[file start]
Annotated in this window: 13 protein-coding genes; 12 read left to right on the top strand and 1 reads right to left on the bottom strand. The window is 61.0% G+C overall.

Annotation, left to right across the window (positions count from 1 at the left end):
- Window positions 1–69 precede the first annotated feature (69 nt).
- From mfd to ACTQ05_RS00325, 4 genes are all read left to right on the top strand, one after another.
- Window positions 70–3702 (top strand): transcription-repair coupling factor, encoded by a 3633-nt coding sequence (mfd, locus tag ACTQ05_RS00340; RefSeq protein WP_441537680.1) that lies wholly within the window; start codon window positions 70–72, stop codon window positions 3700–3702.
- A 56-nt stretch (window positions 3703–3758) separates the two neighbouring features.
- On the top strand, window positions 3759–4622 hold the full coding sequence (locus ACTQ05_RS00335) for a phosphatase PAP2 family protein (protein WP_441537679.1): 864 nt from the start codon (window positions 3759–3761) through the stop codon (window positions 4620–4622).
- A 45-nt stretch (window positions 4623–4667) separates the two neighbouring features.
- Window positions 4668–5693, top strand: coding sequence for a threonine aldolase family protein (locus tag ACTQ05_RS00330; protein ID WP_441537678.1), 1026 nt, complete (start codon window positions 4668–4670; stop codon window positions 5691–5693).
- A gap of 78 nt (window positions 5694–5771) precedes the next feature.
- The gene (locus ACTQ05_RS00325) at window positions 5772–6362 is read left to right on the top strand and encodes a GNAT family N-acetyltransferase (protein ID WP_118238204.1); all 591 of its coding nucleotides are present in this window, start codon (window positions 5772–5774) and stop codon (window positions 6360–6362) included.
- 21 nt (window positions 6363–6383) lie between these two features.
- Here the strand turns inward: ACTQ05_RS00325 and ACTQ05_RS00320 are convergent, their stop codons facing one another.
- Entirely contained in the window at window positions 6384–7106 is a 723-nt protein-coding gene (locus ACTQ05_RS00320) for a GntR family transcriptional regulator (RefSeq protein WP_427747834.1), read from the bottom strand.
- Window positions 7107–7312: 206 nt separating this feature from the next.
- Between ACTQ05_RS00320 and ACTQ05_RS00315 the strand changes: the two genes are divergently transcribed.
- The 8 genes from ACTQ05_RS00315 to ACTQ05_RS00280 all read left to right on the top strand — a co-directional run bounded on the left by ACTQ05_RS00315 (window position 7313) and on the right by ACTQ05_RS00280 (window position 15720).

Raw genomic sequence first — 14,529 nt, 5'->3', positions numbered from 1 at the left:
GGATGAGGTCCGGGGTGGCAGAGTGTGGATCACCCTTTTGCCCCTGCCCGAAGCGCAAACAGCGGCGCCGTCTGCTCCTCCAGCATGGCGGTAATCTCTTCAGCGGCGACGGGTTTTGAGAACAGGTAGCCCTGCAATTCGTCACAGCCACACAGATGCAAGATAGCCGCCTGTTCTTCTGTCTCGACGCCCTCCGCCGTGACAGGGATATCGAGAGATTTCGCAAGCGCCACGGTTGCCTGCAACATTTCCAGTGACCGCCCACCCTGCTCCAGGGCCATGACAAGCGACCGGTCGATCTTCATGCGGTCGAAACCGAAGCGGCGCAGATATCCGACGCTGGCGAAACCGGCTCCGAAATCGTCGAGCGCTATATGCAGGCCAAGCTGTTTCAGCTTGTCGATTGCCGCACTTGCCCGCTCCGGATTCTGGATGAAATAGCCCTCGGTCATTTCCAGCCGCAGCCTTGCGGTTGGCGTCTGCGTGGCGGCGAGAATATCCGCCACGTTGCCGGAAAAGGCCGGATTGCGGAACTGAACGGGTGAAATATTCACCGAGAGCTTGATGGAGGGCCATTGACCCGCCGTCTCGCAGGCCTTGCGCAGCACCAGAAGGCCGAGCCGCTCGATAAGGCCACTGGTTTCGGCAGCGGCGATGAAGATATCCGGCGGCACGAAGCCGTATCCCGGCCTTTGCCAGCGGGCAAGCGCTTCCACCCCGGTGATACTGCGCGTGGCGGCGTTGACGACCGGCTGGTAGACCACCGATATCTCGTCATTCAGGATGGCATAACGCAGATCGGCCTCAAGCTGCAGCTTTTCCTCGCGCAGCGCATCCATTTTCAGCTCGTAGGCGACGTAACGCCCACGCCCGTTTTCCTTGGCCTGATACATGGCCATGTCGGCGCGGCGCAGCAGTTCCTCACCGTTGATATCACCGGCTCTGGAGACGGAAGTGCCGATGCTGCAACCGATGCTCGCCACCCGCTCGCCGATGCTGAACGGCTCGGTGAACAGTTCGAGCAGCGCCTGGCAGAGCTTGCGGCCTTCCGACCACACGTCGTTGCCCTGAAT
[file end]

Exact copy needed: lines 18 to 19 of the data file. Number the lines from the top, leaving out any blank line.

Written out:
Raw genomic sequence first — 14,529 nt, 5'->3', positions numbered from 1 at the left:
GGATGAGGTCCGGGGTGGCAGAGTGTGGATCACCCTTTTGCCCCTGCCCGAAGCGCAAACAGCGGCGCCGTCTGCTCCTCCAGCATGGCGGTAATCTCTTCAGCGGCGACGGGTTTTGAGAACAGGTAGCCCTGCAATTCGTCACAGCCACACAGATGCAAGATAGCCGCCTGTTCTTCTGTCTCGACGCCCTCCGCCGTGACAGGGATATCGAGAGATTTCGCAAGCGCCACGGTTGCCTGCAACATTTCCAGTGACCGCCCACCCTGCTCCAGGGCCATGACAAGCGACCGGTCGATCTTCATGCGGTCGAAACCGAAGCGGCGCAGATATCCGACGCTGGCGAAACCGGCTCCGAAATCGTCGAGCGCTATATGCAGGCCAAGCTGTTTCAGCTTGTCGATTGCCGCACTTGCCCGCTCCGGATTCTGGATGAAATAGCCCTCGGTCATTTCCAGCCGCAGCCTTGCGGTTGGCGTCTGCGTGGCGGCGAGAATATCCGCCACGTTGCCGGAAAAGGCCGGATTGCGGAACTGAACGGGTGAAATATTCACCGAGAGCTTGATGGAGGGCCATTGACCCGCCGTCTCGCAGGCCTTGCGCAGCACCAGAAGGCCGAGCCGCTCGATAAGGCCACTGGTTTCGGCAGCGGCGATGAAGATATCCGGCGGCACGAAGCCGTATCCCGGCCTTTGCCAGCGGGCAAGCGCTTCCACCCCGGTGATACTGCGCGTGGCGGCGTTGACGACCGGCTGGTAGACCACCGATATCTCGTCATTCAGGATGGCATAACGCAGATCGGCCTCAAGCTGCAGCTTTTCCTCGCGCAGCGCATCCATTTTCAGCTCGTAGGCGACGTAACGCCCACGCCCGTTTTCCTTGGCCTGATACATGGCCATGTCGGCGCGGCGCAGCAGTTCCTCACCGTTGATATCACCGGCTCTGGAGACGGAAGTGCCGATGCTGCAACCGATGCTCGCCACCCGCTCGCCGATGCTGAACGGCTCGGTGAACAGTTCGAGCAGCGCCTGGCAGAGCTTGCGGCCTTCCGACCACACGTCGTTGCCCTGAAT